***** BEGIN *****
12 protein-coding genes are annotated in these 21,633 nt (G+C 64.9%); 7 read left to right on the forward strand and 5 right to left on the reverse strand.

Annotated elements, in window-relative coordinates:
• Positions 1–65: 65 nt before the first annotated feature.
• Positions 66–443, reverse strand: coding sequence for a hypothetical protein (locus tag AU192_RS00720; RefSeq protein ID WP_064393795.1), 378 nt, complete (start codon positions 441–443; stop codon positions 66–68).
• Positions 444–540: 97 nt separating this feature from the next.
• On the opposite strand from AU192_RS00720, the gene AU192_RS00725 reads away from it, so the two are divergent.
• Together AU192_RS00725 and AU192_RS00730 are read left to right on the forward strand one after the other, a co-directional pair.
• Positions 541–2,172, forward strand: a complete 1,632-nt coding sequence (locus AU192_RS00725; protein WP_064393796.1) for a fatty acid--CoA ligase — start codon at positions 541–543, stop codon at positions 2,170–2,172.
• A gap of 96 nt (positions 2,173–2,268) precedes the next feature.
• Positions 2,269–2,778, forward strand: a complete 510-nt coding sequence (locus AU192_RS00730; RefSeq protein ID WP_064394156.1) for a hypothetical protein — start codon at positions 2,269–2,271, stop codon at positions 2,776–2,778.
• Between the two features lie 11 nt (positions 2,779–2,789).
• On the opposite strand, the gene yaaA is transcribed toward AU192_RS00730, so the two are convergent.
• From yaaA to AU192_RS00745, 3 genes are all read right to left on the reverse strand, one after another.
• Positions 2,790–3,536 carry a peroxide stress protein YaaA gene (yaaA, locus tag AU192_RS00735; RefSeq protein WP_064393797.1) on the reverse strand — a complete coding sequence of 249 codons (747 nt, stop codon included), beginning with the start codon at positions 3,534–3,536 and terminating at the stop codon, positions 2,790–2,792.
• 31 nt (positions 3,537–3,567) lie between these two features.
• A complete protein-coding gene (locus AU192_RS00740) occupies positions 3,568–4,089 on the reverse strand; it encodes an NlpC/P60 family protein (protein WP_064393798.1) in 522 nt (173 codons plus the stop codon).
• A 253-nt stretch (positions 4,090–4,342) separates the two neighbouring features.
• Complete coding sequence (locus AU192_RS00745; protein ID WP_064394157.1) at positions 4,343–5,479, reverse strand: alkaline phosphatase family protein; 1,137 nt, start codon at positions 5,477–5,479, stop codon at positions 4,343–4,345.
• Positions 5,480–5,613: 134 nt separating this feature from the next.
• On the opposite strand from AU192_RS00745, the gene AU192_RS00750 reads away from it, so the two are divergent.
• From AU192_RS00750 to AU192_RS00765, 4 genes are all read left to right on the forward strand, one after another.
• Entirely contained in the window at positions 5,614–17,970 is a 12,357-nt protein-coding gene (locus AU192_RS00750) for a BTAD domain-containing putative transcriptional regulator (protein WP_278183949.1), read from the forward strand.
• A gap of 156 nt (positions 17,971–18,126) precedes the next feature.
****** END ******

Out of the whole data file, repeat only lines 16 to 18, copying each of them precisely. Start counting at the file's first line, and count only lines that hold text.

• A complete protein-coding gene (locus AU192_RS00740) occupies positions 3,568–4,089 on the reverse strand; it encodes an NlpC/P60 family protein (protein WP_064393798.1) in 522 nt (173 codons plus the stop codon).
• A 253-nt stretch (positions 4,090–4,342) separates the two neighbouring features.
• Complete coding sequence (locus AU192_RS00745; protein ID WP_064394157.1) at positions 4,343–5,479, reverse strand: alkaline phosphatase family protein; 1,137 nt, start codon at positions 5,477–5,479, stop codon at positions 4,343–4,345.